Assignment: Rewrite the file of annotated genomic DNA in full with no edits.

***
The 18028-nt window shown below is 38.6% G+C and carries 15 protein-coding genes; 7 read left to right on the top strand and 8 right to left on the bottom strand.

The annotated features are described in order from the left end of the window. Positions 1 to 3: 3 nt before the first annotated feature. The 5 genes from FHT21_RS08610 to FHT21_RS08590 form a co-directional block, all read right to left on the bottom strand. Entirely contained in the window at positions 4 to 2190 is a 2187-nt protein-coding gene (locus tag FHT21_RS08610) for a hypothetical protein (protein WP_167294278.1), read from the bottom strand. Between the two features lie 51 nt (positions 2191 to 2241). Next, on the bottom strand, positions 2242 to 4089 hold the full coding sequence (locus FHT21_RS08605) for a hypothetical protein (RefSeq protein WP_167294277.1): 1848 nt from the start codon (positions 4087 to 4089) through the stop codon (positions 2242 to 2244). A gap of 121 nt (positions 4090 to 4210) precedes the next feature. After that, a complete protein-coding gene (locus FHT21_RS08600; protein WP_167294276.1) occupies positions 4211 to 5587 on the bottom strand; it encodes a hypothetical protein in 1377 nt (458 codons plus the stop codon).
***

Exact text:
The 18028-nt window shown below is 38.6% G+C and carries 15 protein-coding genes; 7 read left to right on the top strand and 8 right to left on the bottom strand.

The annotated features are described in order from the left end of the window. Positions 1 to 3: 3 nt before the first annotated feature. The 5 genes from FHT21_RS08610 to FHT21_RS08590 form a co-directional block, all read right to left on the bottom strand. Entirely contained in the window at positions 4 to 2190 is a 2187-nt protein-coding gene (locus tag FHT21_RS08610) for a hypothetical protein (protein WP_167294278.1), read from the bottom strand. Between the two features lie 51 nt (positions 2191 to 2241). Next, on the bottom strand, positions 2242 to 4089 hold the full coding sequence (locus FHT21_RS08605) for a hypothetical protein (RefSeq protein WP_167294277.1): 1848 nt from the start codon (positions 4087 to 4089) through the stop codon (positions 2242 to 2244). A gap of 121 nt (positions 4090 to 4210) precedes the next feature. After that, a complete protein-coding gene (locus FHT21_RS08600; protein WP_167294276.1) occupies positions 4211 to 5587 on the bottom strand; it encodes a hypothetical protein in 1377 nt (458 codons plus the stop codon).